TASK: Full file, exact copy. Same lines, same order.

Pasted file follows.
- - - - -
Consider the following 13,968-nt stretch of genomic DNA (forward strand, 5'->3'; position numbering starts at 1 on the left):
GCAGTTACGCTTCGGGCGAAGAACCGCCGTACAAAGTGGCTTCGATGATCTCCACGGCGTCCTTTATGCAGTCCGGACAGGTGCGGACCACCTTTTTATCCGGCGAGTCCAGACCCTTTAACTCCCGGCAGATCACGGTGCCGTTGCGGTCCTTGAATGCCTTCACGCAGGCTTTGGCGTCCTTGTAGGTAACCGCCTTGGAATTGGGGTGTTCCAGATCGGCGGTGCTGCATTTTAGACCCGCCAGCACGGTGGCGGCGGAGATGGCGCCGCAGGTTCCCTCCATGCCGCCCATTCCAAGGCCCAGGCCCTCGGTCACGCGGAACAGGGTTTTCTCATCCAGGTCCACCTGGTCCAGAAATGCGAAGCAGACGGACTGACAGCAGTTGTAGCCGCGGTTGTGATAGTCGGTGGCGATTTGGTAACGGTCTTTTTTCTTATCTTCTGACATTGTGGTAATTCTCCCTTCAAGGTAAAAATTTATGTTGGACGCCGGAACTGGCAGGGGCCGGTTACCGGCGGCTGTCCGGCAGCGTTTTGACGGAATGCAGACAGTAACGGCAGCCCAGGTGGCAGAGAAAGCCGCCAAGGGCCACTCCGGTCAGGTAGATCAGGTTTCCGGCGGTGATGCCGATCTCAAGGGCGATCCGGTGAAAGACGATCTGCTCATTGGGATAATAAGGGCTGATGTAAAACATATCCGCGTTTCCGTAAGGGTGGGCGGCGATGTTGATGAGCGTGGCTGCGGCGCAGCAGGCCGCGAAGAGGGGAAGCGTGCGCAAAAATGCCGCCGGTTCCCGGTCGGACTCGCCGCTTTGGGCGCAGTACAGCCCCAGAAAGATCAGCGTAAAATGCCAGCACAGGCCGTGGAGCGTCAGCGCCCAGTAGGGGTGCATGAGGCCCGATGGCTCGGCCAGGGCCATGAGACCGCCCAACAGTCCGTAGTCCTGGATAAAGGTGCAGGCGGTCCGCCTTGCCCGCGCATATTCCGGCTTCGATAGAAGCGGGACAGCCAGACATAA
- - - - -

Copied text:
Consider the following 13,968-nt stretch of genomic DNA (forward strand, 5'->3'; position numbering starts at 1 on the left):
GCAGTTACGCTTCGGGCGAAGAACCGCCGTACAAAGTGGCTTCGATGATCTCCACGGCGTCCTTTATGCAGTCCGGACAGGTGCGGACCACCTTTTTATCCGGCGAGTCCAGACCCTTTAACTCCCGGCAGATCACGGTGCCGTTGCGGTCCTTGAATGCCTTCACGCAGGCTTTGGCGTCCTTGTAGGTAACCGCCTTGGAATTGGGGTGTTCCAGATCGGCGGTGCTGCATTTTAGACCCGCCAGCACGGTGGCGGCGGAGATGGCGCCGCAGGTTCCCTCCATGCCGCCCATTCCAAGGCCCAGGCCCTCGGTCACGCGGAACAGGGTTTTCTCATCCAGGTCCACCTGGTCCAGAAATGCGAAGCAGACGGACTGACAGCAGTTGTAGCCGCGGTTGTGATAGTCGGTGGCGATTTGGTAACGGTCTTTTTTCTTATCTTCTGACATTGTGGTAATTCTCCCTTCAAGGTAAAAATTTATGTTGGACGCCGGAACTGGCAGGGGCCGGTTACCGGCGGCTGTCCGGCAGCGTTTTGACGGAATGCAGACAGTAACGGCAGCCCAGGTGGCAGAGAAAGCCGCCAAGGGCCACTCCGGTCAGGTAGATCAGGTTTCCGGCGGTGATGCCGATCTCAAGGGCGATCCGGTGAAAGACGATCTGCTCATTGGGATAATAAGGGCTGATGTAAAACATATCCGCGTTTCCGTAAGGGTGGGCGGCGATGTTGATGAGCGTGGCTGCGGCGCAGCAGGCCGCGAAGAGGGGAAGCGTGCGCAAAAATGCCGCCGGTTCCCGGTCGGACTCGCCGCTTTGGGCGCAGTACAGCCCCAGAAAGATCAGCGTAAAATGCCAGCACAGGCCGTGGAGCGTCAGCGCCCAGTAGGGGTGCATGAGGCCCGATGGCTCGGCCAGGGCCATGAGACCGCCCAACAGTCCGTAGTCCTGGATAAAGGTGCAGGCGGTCCGCCTTGCCCGCGCATATTCCGGCTTCGATAGAAGCGGGACAGCCAGACATAA